In "Babylon Revisited," what are Charlie's fatal character flaws?

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I would say that "Babylon Revisited" is, more than anything else, about how impossible it is to fully erase one's past mistakes. Indeed, it should be noted that many of the story's most important events and plot points happened in the past. This is, more than anything, about the lingering aftermath, which never fully resolves the way its main character wishes it would.

This story's basic plot follows Charlie as he seeks to regain legal custody over his daughter, Honoria. Over the course of the story, Fitzgerald slowly reveals more and more details about what brought him to this point in his life, and just what sort of demons lurk within his past.

Looking backward into the past, we'll find that Charlie possessed a number of qualities, all very much emblematic of the image associated with the Roaring Twenties. He was wealthy and ostentatious; he made money and he spent money with reckless abandon. He drank heavily and was an inveterate social carouser. This was a very turbulent kind of lifestyle, and that turbulence was reflected in his marriage with Helen. Returning back to the present, we see that his sister-in-law blames him for Helen's death, and it is this same woman he now needs to convince to return guardianship over his daughter.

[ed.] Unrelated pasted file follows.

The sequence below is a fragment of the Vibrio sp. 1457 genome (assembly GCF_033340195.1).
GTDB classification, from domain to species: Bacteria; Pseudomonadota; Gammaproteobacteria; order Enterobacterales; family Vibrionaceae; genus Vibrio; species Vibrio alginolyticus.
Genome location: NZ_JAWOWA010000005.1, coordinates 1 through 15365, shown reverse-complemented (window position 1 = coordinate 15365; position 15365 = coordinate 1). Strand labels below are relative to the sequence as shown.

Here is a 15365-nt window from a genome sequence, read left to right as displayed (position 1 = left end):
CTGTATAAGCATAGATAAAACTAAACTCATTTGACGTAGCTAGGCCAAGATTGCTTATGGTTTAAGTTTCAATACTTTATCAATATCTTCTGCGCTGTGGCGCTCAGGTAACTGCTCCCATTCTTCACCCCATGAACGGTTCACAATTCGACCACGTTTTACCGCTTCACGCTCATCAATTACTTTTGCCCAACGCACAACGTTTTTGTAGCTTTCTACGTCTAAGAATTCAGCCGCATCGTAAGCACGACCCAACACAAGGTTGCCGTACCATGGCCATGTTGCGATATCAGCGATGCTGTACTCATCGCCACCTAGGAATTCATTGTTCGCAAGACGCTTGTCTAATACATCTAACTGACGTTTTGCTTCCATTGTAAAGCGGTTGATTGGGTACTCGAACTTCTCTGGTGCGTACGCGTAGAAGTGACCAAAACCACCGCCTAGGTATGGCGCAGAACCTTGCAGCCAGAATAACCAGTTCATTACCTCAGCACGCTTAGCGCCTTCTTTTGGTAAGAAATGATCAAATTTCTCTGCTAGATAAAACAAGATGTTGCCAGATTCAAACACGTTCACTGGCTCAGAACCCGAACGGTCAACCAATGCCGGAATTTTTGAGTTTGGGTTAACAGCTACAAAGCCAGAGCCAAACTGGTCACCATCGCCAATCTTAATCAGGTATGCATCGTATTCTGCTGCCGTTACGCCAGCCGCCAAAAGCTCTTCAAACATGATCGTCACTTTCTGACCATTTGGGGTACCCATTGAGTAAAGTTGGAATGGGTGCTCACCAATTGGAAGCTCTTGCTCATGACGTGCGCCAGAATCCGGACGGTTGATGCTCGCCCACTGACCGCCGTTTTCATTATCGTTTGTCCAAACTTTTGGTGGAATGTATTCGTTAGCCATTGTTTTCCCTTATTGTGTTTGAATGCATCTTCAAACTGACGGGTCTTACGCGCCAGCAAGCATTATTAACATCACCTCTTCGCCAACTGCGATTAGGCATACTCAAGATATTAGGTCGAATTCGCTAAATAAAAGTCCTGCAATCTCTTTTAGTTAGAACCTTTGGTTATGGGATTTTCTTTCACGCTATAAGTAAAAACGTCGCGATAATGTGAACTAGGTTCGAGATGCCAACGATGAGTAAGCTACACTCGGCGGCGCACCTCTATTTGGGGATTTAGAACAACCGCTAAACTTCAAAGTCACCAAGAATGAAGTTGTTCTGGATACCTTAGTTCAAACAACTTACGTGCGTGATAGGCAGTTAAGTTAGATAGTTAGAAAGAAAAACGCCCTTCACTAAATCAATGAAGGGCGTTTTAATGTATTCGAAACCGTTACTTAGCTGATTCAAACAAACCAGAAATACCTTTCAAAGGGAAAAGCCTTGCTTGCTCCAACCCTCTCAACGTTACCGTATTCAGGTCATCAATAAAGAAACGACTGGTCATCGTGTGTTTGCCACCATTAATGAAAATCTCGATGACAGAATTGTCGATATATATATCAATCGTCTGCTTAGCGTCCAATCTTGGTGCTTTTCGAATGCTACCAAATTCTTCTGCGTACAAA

So in answering your questions, you can discuss various character flaws individually, and they certainly apply. There's his drinking and his irresponsibility, but more than anything else, I think, it's the totality of that entire hedonistic lifestyle that has led him to ruin. It cost him his wife and his daughter, and no matter how much he might try to pick up the pieces and get his life back in working order, those stains are never wiped clean. He's still paying for them. We see this expressed symbolically with the intrusion of his old friends Lorraine and Duncan, which in the story's conclusion ruins his chance at regaining Honoria's custody.

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